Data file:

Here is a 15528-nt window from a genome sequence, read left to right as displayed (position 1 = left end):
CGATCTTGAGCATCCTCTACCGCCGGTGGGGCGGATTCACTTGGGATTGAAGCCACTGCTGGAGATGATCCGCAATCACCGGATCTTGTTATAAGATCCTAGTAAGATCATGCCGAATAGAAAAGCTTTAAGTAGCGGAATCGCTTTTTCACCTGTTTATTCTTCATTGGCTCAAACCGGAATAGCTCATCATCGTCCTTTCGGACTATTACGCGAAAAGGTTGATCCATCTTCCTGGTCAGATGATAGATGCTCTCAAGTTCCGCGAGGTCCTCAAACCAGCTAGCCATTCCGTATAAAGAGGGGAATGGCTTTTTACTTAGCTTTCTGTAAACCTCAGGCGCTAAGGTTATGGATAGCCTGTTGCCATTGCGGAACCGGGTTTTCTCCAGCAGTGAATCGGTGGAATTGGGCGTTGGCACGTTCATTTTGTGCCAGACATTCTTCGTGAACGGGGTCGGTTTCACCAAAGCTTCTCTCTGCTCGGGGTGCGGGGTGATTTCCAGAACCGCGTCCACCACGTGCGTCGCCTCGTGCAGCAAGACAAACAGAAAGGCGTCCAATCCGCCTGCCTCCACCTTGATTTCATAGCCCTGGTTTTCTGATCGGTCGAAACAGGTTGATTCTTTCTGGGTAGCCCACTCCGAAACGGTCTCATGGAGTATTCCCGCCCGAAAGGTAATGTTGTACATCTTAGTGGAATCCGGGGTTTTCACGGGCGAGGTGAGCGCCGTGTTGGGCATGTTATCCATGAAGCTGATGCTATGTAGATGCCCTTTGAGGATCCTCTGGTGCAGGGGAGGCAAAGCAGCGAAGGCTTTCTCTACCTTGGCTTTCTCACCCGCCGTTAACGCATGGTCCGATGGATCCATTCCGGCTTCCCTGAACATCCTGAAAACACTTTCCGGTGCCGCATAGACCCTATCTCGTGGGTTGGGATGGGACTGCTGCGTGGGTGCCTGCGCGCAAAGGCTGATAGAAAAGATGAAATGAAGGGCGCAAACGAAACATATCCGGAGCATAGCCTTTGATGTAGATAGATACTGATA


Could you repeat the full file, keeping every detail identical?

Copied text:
Here is a 15528-nt window from a genome sequence, read left to right as displayed (position 1 = left end):
CGATCTTGAGCATCCTCTACCGCCGGTGGGGCGGATTCACTTGGGATTGAAGCCACTGCTGGAGATGATCCGCAATCACCGGATCTTGTTATAAGATCCTAGTAAGATCATGCCGAATAGAAAAGCTTTAAGTAGCGGAATCGCTTTTTCACCTGTTTATTCTTCATTGGCTCAAACCGGAATAGCTCATCATCGTCCTTTCGGACTATTACGCGAAAAGGTTGATCCATCTTCCTGGTCAGATGATAGATGCTCTCAAGTTCCGCGAGGTCCTCAAACCAGCTAGCCATTCCGTATAAAGAGGGGAATGGCTTTTTACTTAGCTTTCTGTAAACCTCAGGCGCTAAGGTTATGGATAGCCTGTTGCCATTGCGGAACCGGGTTTTCTCCAGCAGTGAATCGGTGGAATTGGGCGTTGGCACGTTCATTTTGTGCCAGACATTCTTCGTGAACGGGGTCGGTTTCACCAAAGCTTCTCTCTGCTCGGGGTGCGGGGTGATTTCCAGAACCGCGTCCACCACGTGCGTCGCCTCGTGCAGCAAGACAAACAGAAAGGCGTCCAATCCGCCTGCCTCCACCTTGATTTCATAGCCCTGGTTTTCTGATCGGTCGAAACAGGTTGATTCTTTCTGGGTAGCCCACTCCGAAACGGTCTCATGGAGTATTCCCGCCCGAAAGGTAATGTTGTACATCTTAGTGGAATCCGGGGTTTTCACGGGCGAGGTGAGCGCCGTGTTGGGCATGTTATCCATGAAGCTGATGCTATGTAGATGCCCTTTGAGGATCCTCTGGTGCAGGGGAGGCAAAGCAGCGAAGGCTTTCTCTACCTTGGCTTTCTCACCCGCCGTTAACGCATGGTCCGATGGATCCATTCCGGCTTCCCTGAACATCCTGAAAACACTTTCCGGTGCCGCATAGACCCTATCTCGTGGGTTGGGATGGGACTGCTGCGTGGGTGCCTGCGCGCAAAGGCTGATAGAAAAGATGAAATGAAGGGCGCAAACGAAACATATCCGGAGCATAGCCTTTGATGTAGATAGATACTGATA